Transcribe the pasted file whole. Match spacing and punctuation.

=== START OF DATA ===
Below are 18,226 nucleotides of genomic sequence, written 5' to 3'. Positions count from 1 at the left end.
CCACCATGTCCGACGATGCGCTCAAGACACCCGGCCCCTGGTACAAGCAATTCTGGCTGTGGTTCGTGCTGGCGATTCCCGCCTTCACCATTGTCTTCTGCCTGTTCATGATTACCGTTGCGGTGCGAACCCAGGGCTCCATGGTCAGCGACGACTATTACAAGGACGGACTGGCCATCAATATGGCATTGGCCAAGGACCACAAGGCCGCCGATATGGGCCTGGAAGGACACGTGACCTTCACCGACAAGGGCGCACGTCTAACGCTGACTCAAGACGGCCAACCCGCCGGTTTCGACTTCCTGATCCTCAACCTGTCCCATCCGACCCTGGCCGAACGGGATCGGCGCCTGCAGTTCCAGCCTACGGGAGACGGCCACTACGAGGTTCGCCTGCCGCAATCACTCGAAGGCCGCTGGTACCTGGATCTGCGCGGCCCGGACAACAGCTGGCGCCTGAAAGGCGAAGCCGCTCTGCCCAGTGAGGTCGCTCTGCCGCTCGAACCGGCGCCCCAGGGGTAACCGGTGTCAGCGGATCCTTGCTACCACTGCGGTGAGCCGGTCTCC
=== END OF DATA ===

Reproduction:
Below are 18,226 nucleotides of genomic sequence, written 5' to 3'. Positions count from 1 at the left end.
CCACCATGTCCGACGATGCGCTCAAGACACCCGGCCCCTGGTACAAGCAATTCTGGCTGTGGTTCGTGCTGGCGATTCCCGCCTTCACCATTGTCTTCTGCCTGTTCATGATTACCGTTGCGGTGCGAACCCAGGGCTCCATGGTCAGCGACGACTATTACAAGGACGGACTGGCCATCAATATGGCATTGGCCAAGGACCACAAGGCCGCCGATATGGGCCTGGAAGGACACGTGACCTTCACCGACAAGGGCGCACGTCTAACGCTGACTCAAGACGGCCAACCCGCCGGTTTCGACTTCCTGATCCTCAACCTGTCCCATCCGACCCTGGCCGAACGGGATCGGCGCCTGCAGTTCCAGCCTACGGGAGACGGCCACTACGAGGTTCGCCTGCCGCAATCACTCGAAGGCCGCTGGTACCTGGATCTGCGCGGCCCGGACAACAGCTGGCGCCTGAAAGGCGAAGCCGCTCTGCCCAGTGAGGTCGCTCTGCCGCTCGAACCGGCGCCCCAGGGGTAACCGGTGTCAGCGGATCCTTGCTACCACTGCGGTGAGCCGGTCTCC